Re: Low and no VOC paints

I fear this conversation is veering away from my intended question.

Can anyone speak to the performance of low/no VOC paints as compared to regular paints? By which I mean coverage, ease of use, visible brush strokes, sagging, variable sheen, drying time, etc.

I have visited Consumer Reports. VOC level was not one of their descriptors and not all paints were tested, so it's a bit hard to tease out a comparison. I have found only anecdotal information elsewhere.

Re: Low and no VOC paints

Hey AZ!

I was alluding those points in my notes, but maybe not in a direct-enough fashion! ...sorry!

The new class of "Lower-VOC" paints, like every new product, will have some winners & losers...
They just haven't been around long enough to have long-run data/experiences.
Resin-blends & other technologies are always changing, so by the time a particular paint gets a reputation, it's probably undergoing a formulation switch! Paint has changed a LOT, especially in the last 10 years.

The peformance-factors you note, are variables in ANY line of paint, from "conventional" to "Low-VOC". If you stay in the high-grades of EITHER type, YOU'LL GET GOOD PAINT.

As you've probably noticed, the new grades "ain't cheap"!!
* Better paint lines (conventional OR Low-voc) have better "hide" & spreadablity.
* Better paints leave more "Solids" behind, denoted largely by its "Percent Volume Solids".
* Contractor-grade paints have #'s in the upper 20's to mid-30's.
* High-end paints (like C2) have #'s in the upper 30's to low 40's.
* There's much less "Spatter" with top names/grades.
* You'll get more sq. ft./gallon too!

* Since a "Painter's ability", technique, & literally "the brush in their hand" vary so much, this is a tricky issue.
* As I stated, high-solids paints set up quickly.
* The additive I mentioned can help a LOT.

Sheen variation:
* Usually caused by NOT priming, and/or pushing the primer too thin; or just using a CHEAP primer!
* Pushing a paint too thin can add to the problem.
* Using "cheapo" rollers/brushes can make any high-end paint look like crap too!

Dry time:
* Mostly a poor indicator of a paints quality.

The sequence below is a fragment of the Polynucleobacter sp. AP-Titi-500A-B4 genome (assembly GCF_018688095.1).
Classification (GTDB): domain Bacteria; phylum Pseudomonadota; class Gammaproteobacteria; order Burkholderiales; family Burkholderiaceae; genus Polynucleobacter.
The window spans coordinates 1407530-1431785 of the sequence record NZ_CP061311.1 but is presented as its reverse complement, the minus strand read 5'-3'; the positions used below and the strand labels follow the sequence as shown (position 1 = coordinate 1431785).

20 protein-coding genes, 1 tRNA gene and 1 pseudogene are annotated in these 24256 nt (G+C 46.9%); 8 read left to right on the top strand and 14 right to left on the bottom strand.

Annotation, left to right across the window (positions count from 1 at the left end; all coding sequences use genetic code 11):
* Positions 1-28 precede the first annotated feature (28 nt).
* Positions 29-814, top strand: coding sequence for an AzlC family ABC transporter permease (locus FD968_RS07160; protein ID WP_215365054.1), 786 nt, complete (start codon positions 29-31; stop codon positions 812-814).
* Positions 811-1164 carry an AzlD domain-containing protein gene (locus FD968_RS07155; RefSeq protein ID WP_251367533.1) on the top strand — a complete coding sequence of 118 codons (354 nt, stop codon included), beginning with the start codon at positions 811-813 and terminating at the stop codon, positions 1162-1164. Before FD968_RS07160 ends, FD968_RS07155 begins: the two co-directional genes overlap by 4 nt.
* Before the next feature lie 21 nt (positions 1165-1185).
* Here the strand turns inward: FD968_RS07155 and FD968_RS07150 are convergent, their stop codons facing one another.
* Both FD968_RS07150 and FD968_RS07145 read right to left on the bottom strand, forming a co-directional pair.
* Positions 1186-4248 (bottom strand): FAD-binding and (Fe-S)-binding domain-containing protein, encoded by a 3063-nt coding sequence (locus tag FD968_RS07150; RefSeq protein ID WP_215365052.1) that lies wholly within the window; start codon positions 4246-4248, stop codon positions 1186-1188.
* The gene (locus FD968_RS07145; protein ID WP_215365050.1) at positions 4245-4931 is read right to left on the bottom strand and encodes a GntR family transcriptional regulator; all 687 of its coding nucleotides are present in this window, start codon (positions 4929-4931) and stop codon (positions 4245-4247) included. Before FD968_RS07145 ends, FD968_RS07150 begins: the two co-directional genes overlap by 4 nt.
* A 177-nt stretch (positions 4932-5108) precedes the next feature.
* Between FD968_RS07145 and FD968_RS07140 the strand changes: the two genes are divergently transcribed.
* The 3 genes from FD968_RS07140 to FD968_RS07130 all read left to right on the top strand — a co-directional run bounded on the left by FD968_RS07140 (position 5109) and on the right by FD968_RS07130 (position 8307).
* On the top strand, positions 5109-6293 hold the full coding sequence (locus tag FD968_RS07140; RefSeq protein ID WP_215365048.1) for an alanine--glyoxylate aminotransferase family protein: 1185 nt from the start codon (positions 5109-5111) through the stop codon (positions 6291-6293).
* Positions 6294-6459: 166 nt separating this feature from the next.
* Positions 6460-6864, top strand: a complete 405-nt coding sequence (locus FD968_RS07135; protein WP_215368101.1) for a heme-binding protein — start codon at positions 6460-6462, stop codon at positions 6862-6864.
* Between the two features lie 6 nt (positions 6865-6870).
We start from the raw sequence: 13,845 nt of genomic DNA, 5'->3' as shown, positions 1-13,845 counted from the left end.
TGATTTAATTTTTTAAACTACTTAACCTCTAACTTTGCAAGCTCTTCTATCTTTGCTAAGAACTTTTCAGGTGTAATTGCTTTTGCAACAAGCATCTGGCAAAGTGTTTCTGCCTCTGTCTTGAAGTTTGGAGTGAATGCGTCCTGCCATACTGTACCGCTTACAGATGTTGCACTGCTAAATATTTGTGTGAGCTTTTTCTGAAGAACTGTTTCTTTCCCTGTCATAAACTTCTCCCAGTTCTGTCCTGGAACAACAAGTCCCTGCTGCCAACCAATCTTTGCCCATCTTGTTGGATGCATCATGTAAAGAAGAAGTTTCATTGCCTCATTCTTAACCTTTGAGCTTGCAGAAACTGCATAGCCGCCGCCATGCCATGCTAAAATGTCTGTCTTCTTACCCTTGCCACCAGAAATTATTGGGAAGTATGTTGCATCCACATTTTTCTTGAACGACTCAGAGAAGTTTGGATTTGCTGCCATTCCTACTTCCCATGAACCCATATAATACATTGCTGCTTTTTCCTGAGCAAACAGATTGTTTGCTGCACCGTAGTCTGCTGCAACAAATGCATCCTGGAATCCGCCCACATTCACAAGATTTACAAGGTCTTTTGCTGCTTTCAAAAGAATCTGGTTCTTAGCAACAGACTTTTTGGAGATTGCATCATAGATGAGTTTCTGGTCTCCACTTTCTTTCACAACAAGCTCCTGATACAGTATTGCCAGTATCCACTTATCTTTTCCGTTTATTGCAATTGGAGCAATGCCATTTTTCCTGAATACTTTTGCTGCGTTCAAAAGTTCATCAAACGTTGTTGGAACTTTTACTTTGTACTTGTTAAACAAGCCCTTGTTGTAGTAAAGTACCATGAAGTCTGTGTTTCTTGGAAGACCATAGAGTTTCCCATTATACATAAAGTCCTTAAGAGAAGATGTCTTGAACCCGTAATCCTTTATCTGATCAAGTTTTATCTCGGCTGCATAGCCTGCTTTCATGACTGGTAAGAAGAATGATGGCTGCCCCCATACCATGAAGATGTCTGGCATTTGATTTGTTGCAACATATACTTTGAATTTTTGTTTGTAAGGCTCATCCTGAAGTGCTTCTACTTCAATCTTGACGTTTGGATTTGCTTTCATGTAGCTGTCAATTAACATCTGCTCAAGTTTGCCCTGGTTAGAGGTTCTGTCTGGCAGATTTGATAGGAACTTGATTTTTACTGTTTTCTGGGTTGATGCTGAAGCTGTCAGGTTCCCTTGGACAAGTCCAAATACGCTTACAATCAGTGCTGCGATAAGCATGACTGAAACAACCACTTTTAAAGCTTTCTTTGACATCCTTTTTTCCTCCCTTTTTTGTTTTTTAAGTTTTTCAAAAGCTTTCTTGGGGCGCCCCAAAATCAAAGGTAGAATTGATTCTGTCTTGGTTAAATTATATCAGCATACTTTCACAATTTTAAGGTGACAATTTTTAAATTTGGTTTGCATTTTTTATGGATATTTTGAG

* Deep colors will have more dry-time because of a big colorant-load.
* Cure time vs. Dry time...2 VERY different things. Cured-time for latex is usually ONE MONTH.
* Most paints will feel "dry" in a day....are they considered "Cured-out"...Nooooooo.

>>> Bottom-line...
If you're paying more than ~$25/gal., you're in decent paint-grades.
In the $30's & $40's, you're getting the REAL good stuff!!

It's LITERALLY Hyundai & Lexus comparisons here...sure, both will get you from A to B, but come on....which is the better car??!?!


Re: Low and no VOC paints

Ah, very complete advice. I am clearer about your previous post as well. I have painted for several years in NM (extremely low humidity) and so am well accustomed to paint setting up quickly - you get 2 brush strokes, maybe three and that's it! Latex Xtender sounds interesting. I have tried Floetrol.

Re: priming for improved sheen consistency, do you recommend priming every time before changing colors?

Re: Low and no VOC paints


My position on priming is that you are never wrong to prime, however, sometimes it is over kill. If you are going over a high quality paint which is of a low sheen, priming is not particularly neccessary. Indeed, if your painting is meerly to affect a color change, two coats of a full bodied paint will often give the best color coverage, this is because paint generally has a higher percentage of white pigment than primer. It is the white pigment which gives good blanking ability. You can cover almost any color with two coats of a quality white paint. Two coats of very dark colors rarely cover well.

Re: Low and no VOC paints

When it comes to low or no VOC paints they are premium paints as a paint company is not going to put that kind of effort into a low end product. As far as performance once they are on the wall is going to be the same as any other premium interior paint. I would not use an oil based paint as they will be gone in the next year due to the VOC laws and then when it comes time to paint again you will be useing an acrylic paint anyway.